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This article is out of date and doesn't touch on MT's dynamic publishing features. ~Elise February 22, 2007

When you are first setting up a new weblog, Movable Type prompts you to choose a file extension in the weblog config preferences section. The default setting is HTML.


If your server allows PHP scripts, and you would like to add customization features that aren't part of the default Movable Type system, it is highly recommended that you choose PHP as your default file extension preference in place of HTML. Doing so allows you to take advantage of many freely available PHP scripts to help customize your weblog. PHP is an open source scripting language that is powerful, stable, and extremely popular for adding dynamic elements to websites. In your Movable Type weblog, PHP scripts can allow you to do random photos, includes, and skinning, among many other things. PHP can also help you create a more modular approach to building your templates, thus reducing rebuild times.

To give your entire weblog php extensions, write php in place of html where prompted in the weblog config preferences section. In the weblog config archiving section change the archive file template extensions from html to php. On your index templates, change the extensions of your output files to php. (See the Converting to PHP Tutorial to convert your site to PHP.) If you only want to invoke a PHP script on the Main Index and not on any other pages (for example to generate a random photo on your main page), just change the output file of the template from index.html to index.php. (If you do this, make sure to delete the index.html file from your server (using an FTP program). Left of the server, the index.html file will served instead of the index.php file.)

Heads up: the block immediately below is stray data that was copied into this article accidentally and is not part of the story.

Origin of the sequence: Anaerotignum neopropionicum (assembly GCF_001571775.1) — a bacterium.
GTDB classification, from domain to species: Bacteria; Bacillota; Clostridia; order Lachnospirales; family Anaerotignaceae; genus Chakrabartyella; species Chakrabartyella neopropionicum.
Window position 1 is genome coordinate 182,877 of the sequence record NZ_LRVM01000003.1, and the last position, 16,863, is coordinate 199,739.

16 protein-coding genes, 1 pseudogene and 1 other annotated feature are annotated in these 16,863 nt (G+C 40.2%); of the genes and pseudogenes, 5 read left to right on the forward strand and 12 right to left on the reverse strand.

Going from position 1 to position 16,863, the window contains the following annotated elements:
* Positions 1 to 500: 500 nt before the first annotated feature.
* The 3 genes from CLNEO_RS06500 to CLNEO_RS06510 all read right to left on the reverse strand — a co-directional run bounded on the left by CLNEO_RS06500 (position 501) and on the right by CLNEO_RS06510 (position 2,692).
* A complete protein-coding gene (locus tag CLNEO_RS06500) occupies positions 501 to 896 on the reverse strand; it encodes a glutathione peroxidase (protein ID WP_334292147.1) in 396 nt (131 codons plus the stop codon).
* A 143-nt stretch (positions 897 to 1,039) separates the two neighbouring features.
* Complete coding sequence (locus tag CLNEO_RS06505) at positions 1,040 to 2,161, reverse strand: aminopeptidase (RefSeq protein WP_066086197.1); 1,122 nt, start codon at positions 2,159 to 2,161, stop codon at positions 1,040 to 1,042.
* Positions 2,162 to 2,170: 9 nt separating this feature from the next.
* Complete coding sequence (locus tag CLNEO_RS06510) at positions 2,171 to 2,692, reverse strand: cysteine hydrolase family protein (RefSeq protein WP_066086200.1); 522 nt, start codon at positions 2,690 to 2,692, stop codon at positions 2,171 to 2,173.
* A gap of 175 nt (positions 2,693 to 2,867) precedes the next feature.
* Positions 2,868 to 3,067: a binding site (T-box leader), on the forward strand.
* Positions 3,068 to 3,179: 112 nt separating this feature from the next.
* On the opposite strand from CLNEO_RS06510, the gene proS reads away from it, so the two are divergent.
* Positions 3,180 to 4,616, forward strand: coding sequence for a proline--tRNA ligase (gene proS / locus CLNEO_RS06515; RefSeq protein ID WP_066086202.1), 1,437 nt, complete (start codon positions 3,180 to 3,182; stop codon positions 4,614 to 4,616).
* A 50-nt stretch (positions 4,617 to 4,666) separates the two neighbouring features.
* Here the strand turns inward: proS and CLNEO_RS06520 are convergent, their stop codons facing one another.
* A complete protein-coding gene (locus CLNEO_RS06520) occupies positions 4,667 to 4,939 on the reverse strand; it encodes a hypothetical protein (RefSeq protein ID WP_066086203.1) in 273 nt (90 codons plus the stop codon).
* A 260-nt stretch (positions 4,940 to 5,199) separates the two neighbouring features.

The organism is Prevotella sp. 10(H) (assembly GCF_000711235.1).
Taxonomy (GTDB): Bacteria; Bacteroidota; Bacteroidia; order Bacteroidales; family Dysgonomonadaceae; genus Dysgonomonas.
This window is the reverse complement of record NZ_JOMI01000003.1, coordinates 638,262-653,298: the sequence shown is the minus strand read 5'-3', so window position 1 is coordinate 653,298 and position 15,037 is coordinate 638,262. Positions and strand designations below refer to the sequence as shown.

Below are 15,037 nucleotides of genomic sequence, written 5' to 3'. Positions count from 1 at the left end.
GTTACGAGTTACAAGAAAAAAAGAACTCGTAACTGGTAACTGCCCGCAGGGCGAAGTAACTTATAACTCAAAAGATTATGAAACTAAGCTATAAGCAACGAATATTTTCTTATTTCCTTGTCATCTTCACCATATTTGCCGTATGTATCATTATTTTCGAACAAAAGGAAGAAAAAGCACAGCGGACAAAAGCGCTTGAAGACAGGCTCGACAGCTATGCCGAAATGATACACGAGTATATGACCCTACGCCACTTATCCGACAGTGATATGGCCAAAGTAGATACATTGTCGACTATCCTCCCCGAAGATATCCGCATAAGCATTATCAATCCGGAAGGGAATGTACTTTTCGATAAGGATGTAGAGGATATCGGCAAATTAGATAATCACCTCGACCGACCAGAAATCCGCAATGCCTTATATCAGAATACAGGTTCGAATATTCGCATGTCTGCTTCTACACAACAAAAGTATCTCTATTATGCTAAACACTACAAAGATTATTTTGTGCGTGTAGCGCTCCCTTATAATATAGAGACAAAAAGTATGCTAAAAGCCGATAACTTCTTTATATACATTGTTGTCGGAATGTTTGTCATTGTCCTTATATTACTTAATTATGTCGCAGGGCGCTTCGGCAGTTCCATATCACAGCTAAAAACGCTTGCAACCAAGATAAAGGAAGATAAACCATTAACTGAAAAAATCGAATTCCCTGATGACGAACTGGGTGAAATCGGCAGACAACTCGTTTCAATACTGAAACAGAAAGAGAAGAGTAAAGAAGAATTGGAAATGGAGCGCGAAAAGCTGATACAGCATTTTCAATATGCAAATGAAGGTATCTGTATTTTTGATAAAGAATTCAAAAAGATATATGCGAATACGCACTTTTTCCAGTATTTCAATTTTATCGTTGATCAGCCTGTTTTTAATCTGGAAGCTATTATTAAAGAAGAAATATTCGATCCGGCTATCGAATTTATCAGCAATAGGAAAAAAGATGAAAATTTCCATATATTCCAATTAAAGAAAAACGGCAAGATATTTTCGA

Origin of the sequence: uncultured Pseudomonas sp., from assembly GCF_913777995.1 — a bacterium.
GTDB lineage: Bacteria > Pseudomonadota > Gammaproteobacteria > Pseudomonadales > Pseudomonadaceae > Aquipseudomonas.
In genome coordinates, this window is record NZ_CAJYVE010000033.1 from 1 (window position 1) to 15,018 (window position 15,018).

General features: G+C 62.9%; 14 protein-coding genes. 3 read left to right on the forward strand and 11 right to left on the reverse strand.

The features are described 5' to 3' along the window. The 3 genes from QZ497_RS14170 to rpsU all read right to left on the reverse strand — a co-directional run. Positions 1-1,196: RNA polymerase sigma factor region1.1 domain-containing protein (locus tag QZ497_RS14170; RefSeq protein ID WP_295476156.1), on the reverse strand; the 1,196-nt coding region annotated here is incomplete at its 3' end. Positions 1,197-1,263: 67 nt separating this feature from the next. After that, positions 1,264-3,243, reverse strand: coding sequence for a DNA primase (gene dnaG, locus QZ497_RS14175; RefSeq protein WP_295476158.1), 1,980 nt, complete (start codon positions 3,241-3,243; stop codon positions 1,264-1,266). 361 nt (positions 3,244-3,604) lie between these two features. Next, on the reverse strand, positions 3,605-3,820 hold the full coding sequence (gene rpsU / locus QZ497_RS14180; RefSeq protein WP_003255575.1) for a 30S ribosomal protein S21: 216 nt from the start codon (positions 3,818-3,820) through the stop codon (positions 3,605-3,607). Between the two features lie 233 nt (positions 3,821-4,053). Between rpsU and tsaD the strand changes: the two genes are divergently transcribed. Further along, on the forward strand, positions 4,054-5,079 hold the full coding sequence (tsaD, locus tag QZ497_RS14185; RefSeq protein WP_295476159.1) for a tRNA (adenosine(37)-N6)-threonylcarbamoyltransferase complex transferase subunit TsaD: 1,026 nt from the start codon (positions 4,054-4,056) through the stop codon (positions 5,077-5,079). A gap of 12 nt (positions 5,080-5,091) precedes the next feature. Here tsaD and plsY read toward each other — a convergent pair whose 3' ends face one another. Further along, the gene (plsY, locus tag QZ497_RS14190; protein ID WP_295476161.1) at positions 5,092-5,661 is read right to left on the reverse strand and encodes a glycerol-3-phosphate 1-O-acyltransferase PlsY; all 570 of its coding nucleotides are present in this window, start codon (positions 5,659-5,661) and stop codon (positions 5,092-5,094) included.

Cool things to do with PHP:
PHP Skinning Tutorial - Domesticat.net
Random Image Rotation - PHP script from A List Apart
Relative Dates PHP script - change from "Posted Aug 1" to "Posted 3 days ago".

Converting to PHP - LMT Tutorial
An Introduction to PHP by John Coggeshall

Comments (2)

Good article! However... :)

It is true that using PHP allows great flexibility in building dynamic scripts. However, for people (or blogs) that do not really need this, HTML is *much* preferable, since it generates static pages. The points?

1. Caching. Since the pages never change (unless you rebuild them, of course), your browser, your HTTP proxy *and* your webserver can all cache them instead of transferring them, thus saving time and network traffic.

2. Server load. If your webserver is asked to serve a file with a 'php' or 'php3' extension, it passes the file to its PHP interpreter. Even if the interpreter is a build as a module, this still adds some overhead to the processing - and if you have no PHP code within the page, this is absolutely unneeded overhead that can slow down your server a lot.

So basically.. the recommendation to use 'php' as the file extension should only be given for blogs that *will really use it* - for the rest, it *will* result in more network traffic and more server processing.

Peter - thanks for the clarification! I've been searching the MT forums for the "downside" and hadn't found any. I've been using php on several of my blogs now for many months without a problem. In fact, it greatly speeds up the rebuilding process. But if you weren't planning to do any customization that might require PHP then it's unneccessary.